A Sunday Star Times Mothers' Day lead story appeared to indicate that the full-sized 12 week version of PPL would be
introduced next June. No it wouldn't, advised the Prime Minister from Korea, leaving the Alliance's Laila Harre a bit
Harre dutifully bit her lip, but the Alliance - which scored a freakish two per cent poll rating last week - will need
to get some points on the board, especially with the Greens, free of the cares of actually being in government, prancing
around objecting to everything that looks like it needs objecting to.
Certain National MPs, on the other hand, have just gone troppo. Their press releases appear to have been written for the
Holmes show, which, come to think of it, they probably are. Nobody in the National Party can comment on anything at the
moment without laying on as many cheap slogans as possible. I presume this is strategic, and it may well work, but Lord
it makes them sound like morons.
Anyway, it's not been a bad week for the media, with quite the boldest and potentially the most explosive action that
taken by Scoop - that's scoop.co.nz - which currently has an extraordinary story about the killing of Stephen Wallace.
In an entirely different vein, Steve Braunias's idea of having guests write his Listener column while he finishes off
his book is looking quite inspired. Both his stand-ins so far have been men over 70 and this week's tale of life in a
retirement village was quite exquisite. We hear very little of the lives of old people in our slam-bang ad-driven
The Listener's cover story is, however, focused on more youthful pursuits - the taking and taking and taking of
recreational drugs. And very good it is too. Reality is for people who can't handle yet another stupid drug story on TV.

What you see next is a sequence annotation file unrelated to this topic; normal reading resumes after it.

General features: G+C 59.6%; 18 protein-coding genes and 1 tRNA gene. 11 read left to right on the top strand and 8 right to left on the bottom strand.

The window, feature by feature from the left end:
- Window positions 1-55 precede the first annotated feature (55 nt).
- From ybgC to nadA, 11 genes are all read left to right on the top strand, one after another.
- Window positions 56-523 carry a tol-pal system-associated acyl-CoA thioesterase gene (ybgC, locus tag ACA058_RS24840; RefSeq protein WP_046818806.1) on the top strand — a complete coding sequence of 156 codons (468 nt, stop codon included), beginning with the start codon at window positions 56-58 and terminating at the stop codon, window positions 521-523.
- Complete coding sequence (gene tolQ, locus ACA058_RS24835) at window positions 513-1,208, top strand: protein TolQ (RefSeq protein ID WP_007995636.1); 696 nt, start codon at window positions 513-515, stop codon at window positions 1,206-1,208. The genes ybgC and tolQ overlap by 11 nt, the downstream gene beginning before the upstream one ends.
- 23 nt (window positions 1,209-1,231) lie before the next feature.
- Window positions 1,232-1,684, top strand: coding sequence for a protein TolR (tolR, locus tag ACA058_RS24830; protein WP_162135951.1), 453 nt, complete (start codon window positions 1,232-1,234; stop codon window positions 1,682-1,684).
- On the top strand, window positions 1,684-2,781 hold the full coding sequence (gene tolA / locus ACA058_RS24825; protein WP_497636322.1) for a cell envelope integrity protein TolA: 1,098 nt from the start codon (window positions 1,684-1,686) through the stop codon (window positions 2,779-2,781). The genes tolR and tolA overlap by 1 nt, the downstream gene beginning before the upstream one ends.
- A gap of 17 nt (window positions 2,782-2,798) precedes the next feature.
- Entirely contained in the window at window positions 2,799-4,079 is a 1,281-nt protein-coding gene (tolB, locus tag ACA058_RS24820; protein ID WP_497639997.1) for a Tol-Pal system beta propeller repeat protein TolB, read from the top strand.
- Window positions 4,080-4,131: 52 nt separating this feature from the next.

Hail, also, to Metro magazine, whose 20th anniversary party I attended last night. I have praised Metro in the past and
I have damned it. I am still appalled, years later, by the time the magazine managed to turn the death of my friend in a
horrible accident into a back-page joke.
But the essay I wrote for Metro this year was one of the most rewarding jobs I've ever done. I like the new ad campaign:
Imagine Auckland Without Metro. Indeed. Guess we just wait and see who the new editor is now.
A few of us bowled on up to the Hobson Street Lounge after the party - and it is surely one of the charms of New Zealand
that a single group of drinkers can include both Deborah Coddington and Chris Trotter. Both of whom are very sporting
about the occasional caning they get in Hard News. I was positively relieved, then, to learn last night that there's a
crack at me in today's NBR, on account of my new National radio show. Christ, I might even have to buy a copy. But me,
work as a Parliamentary press flack? No thankyou very bloody much.
And finally, big ups to Dooblong Tondra and their mates for so conveniently staging a party in Grey Lynn last Saturday.
It was cool. But please, could there be some form of liquid on sale next time?
And fraternal greetings to the excited but confused group of young men who I encountered at 3.30am driving around in a
taxi in fruitless search of said party. I pointed them 500 metres up the road, to the place with the bangin' bass and
the bouncers outside, thus earning their considerable gratitude. You never know when you're going to get a hug in
Auckland these days - G'bye!